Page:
The budget includes other notable investments in CTE. The CTE Pathways Program, which supports local linkages between education and workforce development from middle school through community college, received a one-time increase of $48 million. The new budget also saw a 2.6 percent adjustment to the Local Control Funding Formula base grant to support the cost of operating high school CTE programs (check out a primer on the Local Control Funding Formula here).

What the California Budget Means for Teachers

The budget also includes measures to support teacher recruitment and certification, such as:

Speaking of Teacher Recruitment…

Other states are exploring innovative strategies to draw more industry professionals into the classroom. In New York, the Board of Regents issued an updated rule that provides three additional pathways for individuals with industry experience to obtain a teaching certificate. Similarly, Utah adopted a new rule allowing districts to hire industry professionals without teaching experience. Under this rule, applicants must have a bachelor’s degree or higher, pass a Board-approved content knowledge assessment, and be assigned a master teacher mentor to qualify for a teaching license.

Back to California

Separately, the California State Board of Education last week approved an early version of its College and Career Readiness Indicator, which is designed to measure how prepared students are for life after high school. If the measure is approved, students would qualify as “Well Prepared” if they complete a CTE pathway with a “C” or better; score “Ready” on the 11th-grade math and English Smarter Balanced Assessment; earn a three or higher on at least three AP exams; complete three or more years of dual/concurrent enrollment in community college courses; or earn an International Baccalaureate diploma. While the Board plans to continue discussion, this early draft previews California’s vision for the Indicator.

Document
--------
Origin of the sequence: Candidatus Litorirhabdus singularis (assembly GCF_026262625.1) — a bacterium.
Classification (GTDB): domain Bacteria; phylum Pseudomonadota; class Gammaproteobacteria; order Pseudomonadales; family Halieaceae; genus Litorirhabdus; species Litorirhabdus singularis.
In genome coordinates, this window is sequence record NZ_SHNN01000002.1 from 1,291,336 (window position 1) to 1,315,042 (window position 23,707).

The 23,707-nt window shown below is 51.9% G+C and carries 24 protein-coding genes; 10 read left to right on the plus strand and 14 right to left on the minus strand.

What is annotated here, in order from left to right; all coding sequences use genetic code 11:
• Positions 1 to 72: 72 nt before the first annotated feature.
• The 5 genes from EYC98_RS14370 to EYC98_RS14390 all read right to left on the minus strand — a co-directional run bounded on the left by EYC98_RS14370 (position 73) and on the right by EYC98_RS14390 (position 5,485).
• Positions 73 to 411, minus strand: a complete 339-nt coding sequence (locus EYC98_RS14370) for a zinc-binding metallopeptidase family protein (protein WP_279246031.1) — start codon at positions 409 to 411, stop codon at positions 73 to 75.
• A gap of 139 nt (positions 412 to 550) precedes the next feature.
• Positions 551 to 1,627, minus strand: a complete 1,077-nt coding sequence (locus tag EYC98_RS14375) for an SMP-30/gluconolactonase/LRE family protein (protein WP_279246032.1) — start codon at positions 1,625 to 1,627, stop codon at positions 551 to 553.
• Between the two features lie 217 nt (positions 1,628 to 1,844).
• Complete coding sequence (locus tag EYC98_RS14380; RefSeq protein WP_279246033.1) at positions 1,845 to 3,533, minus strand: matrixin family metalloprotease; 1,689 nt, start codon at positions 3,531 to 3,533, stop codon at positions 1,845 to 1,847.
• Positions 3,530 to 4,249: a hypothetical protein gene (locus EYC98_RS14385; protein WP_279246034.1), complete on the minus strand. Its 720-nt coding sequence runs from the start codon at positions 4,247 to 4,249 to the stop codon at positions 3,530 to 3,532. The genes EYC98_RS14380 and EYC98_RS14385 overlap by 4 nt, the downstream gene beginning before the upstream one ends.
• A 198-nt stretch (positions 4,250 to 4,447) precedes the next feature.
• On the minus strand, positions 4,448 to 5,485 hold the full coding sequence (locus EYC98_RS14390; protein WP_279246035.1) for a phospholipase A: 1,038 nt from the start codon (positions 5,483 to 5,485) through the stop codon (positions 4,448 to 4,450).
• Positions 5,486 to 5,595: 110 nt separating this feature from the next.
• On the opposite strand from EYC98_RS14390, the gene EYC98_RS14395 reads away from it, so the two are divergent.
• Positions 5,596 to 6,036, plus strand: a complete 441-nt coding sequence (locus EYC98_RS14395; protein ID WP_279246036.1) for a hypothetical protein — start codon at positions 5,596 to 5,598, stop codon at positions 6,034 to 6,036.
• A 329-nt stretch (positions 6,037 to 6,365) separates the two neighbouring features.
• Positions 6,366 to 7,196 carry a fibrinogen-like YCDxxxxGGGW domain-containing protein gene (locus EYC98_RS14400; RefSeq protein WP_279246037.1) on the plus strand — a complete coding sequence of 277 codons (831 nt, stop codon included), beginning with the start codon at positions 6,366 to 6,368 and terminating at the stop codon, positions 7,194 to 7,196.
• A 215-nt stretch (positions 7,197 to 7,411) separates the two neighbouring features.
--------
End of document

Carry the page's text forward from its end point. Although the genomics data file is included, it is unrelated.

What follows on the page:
Odds and Ends from Other States

In an effort to create a more seamless K-16 education system, the Louisiana state legislature directed the superintendent of education to study and provide recommendations on increasing participation in dual enrollment programs and aligning secondary and postsecondary systems to encourage postsecondary credit attainment in high school. The superintendent is required to report back to the legislature in early 2017, so we will keep an eye out for the final recommendations and report back.

And in South Carolina, Act 252 established the Coordinating Council of Workforce Development, a cross-sector council charged with assessing workforce needs in the Palmetto State and providing recommendations to increase access to workforce training programs. Governor Nikki Haley said the legislation would bring together businesses and technical colleges to help students gain necessary skills to fill the 60,000 job openings in the state. 


Austin Estes, Policy Associate

By Austin Estes in Uncategorized
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Three States’ Approaches to Removing Legal Barriers around Work-based Learning

Thursday, April 28th, 2016

In our continuing series, “Connecting the Classroom to Careers,” we look at an issue that is often a stumbling block for K-12 work-based learning – ensuring these experiences are safe and legal for students.